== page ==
- Where persons are related through common control, including where one person is controlled by another person, if the persons are engaged in interdependent businesses or there is substantial financial interdependence among them; or,
- When separate persons borrow from a financial institution for the purpose of acquiring a business enterprise of which those persons will own more than 50% of the voting securities.
- For purposes of Section 4.A(1)(b), "control" shall be presumed to exist when:
- One or more persons acting in concert directly or indirectly own, control or have power to vote 25% or more of any class of voting securities of another person; or,
- One or more persons acting in concert control, in any manner, the election of a majority of the directors, trustees, or other persons exercising similar functions of another person; or,
- Any other circumstances exist which indicate that one or more persons acting in concert directly or indirectly exercise a controlling influence over the management or policies of another person.
- Loans to corporations. For purposes of this regulation and 9-B MRSA §439-A, a corporation is a "subsidiary" of any person who directly or indirectly owns or beneficially owns more than 50% of the voting stock of the corporation. Loans or extensions of credit to a person and its subsidiary or to subsidiaries of one person need not be combined where the bank has determined that the person and subsidiaries involved are not engaged in a "common enterprise" as that term is defined in Paragraph A of this section. Notwithstanding the foregoing sentence, loans or extensions of credit by a financial institution to a "corporate group" (defined as a person and all of its subsidiaries) may not exceed 50% of the institution's total capital and surplus.
- Loans to partnerships, joint ventures, and associations.
- Loans or extensions of credit to a partnership, joint venture, or association shall, for purposes of this regulation, be considered loans or extensions of credit to each member of such partnership, joint venture, or association.
- Paragraph C(1) of this section is not applicable to limited partners in limited partnerships or to members of joint ventures or associations if such partners or members, by the terms of the partnership or membership agreement are not to be held liable for the debts or actions of the partnership, joint venture, or association. However, the rules set forth in Paragraph A of this section are applicable to such partners or members.
- Loans or extensions of credit to members of a partnership, joint venture, or association shall, for purposes of this regulation, be attributed to the partnership, joint venture, or association where one or more of the tests set forth in Paragraph A of this section is satisfied with respect to one or more such members.However, loans to members of a partnership, joint venture, or association will not be attributed to other members of the partnership, joint venture, or association under this regulation unless one or more of the tests set forth in Paragraph A of this section is satisfied with respect to such members.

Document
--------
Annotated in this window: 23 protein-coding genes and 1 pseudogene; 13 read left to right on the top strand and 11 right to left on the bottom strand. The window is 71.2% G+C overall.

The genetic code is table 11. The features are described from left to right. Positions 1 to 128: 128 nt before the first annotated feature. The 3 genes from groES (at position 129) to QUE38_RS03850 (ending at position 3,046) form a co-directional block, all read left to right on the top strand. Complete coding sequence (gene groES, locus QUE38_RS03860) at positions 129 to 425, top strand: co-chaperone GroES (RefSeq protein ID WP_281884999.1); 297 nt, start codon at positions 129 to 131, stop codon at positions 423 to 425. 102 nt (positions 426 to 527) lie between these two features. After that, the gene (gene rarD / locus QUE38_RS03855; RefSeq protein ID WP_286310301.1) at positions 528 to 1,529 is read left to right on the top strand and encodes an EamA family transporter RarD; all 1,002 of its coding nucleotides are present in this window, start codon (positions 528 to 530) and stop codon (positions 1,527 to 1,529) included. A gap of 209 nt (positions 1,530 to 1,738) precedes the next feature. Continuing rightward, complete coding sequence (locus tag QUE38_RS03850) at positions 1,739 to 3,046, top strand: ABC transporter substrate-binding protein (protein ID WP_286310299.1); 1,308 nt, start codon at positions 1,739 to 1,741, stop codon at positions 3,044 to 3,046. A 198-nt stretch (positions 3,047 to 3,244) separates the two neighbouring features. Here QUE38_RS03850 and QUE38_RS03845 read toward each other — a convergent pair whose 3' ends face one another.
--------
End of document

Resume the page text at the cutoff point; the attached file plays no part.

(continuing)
- The tests set forth in Paragraph A shall be deemed satisfied when loans or extensions of credit are made to members of a partnership, joint venture, or association for purposes of purchasing an interest in such partnership, joint venture, or association.
- Loans charged off in whole or in part. The legal lending limit shall apply to all existing loans or extensions of credit to a person by the financial institution or its subsidiaries, including loans or extensions of credit that have been charged off on the books of the financial institution or subsidiary corporation in whole or in part. Loans that have become unenforceable by reason of discharge in bankruptcy or are no longer legally enforceable for other reasons, such as debt forgiveness, are not "loans or extensions of credit" for purposes of this regulation.
- Advances to protect collateral. Advances by the financial institution to protect its collateral position are subject to the legal lending limit. Such advances result in additional obligations of the borrower to the financial institution.
Section 5. EXCEPTIONS TO THE LENDING LIMITS
- Sale of loan participations. When a financial institution or service corporation sells a participation in a loan or extension of credit, that portion of the loan that is sold on a nonrecourse basis need not be applied to the bank's lending limits provided that the participation results in a pro rata sharing of credit risk proportionate to the respective interests of the originating and participating lenders.
- Loans or commitments legal when made. Loans or binding commitments that were within the legal lending limit when made, but that subsequently exceed a financial institution's lending limit because of a decline in the capital base of the financial institution, are considered to be legal when made and in compliance with the loan to one borrower limitations established in the 9-B MRSA §439-A. Such loans, however, will be regarded as non-conforming loans that the institution should attempt to bring into conformance.
- Such loan or commitment must represent a legally binding obligation to fund, evidenced by either written agreement or file documentation. Nonbinding lines of credit, oral commitments, and verbal offers to lend continue to be subject to the lending limit when funds are advanced.